The effects of a home exercise programme on the exercise endurance of children infected with HIV
Naidoo Candice Noelle
Background: Reduced exercise endurance is commonly seen in individuals with Human Immunodeficiency Virus (HIV) infection. Little research is available on the impact that a home exercise program (HEP) would have on the exercise endurance of children infected with HIV. Aim: To investigate the effects of a HEP on the exercise endurance of children infected with HIV. Methods: This study was comprised of two phases which were conducted at the Rahima Moosa Mother and Child Hospital, Johannesburg. In phase I, a literature review was completed to guide the structuring of the HEP. The Nominal Group Technique (NGT) was used to validate the HEP. In phase 11, the participants were randomly allocated into an intervention or control group. The control group did not receive any exercise program within the 12 weeks and participants in this group were told to continue with their usual lifestyle. The intervention group received a 12-week HEP. Participants' endurance was assessed using the six-minute walk test (6MWT) at baseline and at the 12-week follow-up visit. Feedback regarding the enjoyment of the HEP was collected from both participants and their caregivers at follow-up. Results: Literature review results showed an effective HEP as being 12 weeks long, done three times a week, without the use of equipment. Five participants were involved in the NGT and one meeting was held. Valuable changes were made to the HEP based on feedback from the NGT. The highest-ranked suggestion was the age range. The most commonly occurring theme (as a result of the thematic analysis) was also the 'age range'. An age range of five- nine years was initially set in this study, the group advised that a smaller age range (seven- nine) would be more appropriate. (Abbreviation abstract)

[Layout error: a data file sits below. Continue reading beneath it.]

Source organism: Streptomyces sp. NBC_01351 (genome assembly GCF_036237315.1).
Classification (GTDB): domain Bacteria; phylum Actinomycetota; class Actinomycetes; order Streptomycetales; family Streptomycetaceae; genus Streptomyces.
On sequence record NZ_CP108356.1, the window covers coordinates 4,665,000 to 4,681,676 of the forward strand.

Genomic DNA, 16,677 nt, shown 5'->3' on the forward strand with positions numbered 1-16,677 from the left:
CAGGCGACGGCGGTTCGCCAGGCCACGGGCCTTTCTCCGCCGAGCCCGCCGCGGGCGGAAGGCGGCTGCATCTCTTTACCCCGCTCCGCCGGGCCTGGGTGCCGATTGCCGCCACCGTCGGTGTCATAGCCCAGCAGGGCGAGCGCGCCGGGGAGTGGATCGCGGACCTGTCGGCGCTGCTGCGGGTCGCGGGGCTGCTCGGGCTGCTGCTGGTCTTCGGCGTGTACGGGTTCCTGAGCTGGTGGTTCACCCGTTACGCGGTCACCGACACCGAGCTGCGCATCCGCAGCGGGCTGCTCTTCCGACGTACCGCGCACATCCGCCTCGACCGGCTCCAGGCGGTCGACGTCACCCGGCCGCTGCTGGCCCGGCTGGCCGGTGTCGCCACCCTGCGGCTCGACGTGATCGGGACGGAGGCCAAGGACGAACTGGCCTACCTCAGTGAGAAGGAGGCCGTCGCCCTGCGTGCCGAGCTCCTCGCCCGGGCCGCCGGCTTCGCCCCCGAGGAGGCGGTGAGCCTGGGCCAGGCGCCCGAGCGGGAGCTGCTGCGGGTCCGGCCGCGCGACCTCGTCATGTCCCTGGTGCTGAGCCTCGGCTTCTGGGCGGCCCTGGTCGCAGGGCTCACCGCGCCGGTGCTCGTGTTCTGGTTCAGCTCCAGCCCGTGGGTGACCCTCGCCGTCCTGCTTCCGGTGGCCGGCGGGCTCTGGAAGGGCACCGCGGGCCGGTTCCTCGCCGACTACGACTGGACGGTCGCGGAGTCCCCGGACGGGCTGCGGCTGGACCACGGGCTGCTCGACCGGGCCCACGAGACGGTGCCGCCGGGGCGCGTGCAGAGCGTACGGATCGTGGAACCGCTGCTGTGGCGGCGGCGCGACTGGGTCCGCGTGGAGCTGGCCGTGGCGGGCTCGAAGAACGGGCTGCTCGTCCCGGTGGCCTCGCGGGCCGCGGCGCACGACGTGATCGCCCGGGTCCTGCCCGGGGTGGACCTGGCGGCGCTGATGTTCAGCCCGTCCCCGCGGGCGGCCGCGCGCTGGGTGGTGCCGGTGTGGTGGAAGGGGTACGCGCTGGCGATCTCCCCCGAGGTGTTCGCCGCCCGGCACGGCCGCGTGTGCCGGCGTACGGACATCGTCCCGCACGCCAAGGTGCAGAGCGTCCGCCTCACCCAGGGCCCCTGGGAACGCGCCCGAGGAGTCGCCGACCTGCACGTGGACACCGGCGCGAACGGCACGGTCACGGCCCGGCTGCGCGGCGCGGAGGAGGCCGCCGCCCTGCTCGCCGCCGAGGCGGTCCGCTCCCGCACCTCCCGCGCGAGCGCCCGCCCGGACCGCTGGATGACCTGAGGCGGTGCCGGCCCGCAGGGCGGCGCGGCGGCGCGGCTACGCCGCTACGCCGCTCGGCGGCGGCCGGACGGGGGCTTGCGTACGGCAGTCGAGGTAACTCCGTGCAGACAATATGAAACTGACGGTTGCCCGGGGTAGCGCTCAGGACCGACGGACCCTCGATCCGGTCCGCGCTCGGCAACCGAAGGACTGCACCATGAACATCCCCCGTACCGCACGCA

A dissertation submitted to the Faculty of Health Sciences, University of the Witwatersrand, in fulfillment of the requirements for the degree of Master of Science in Physiotherapy.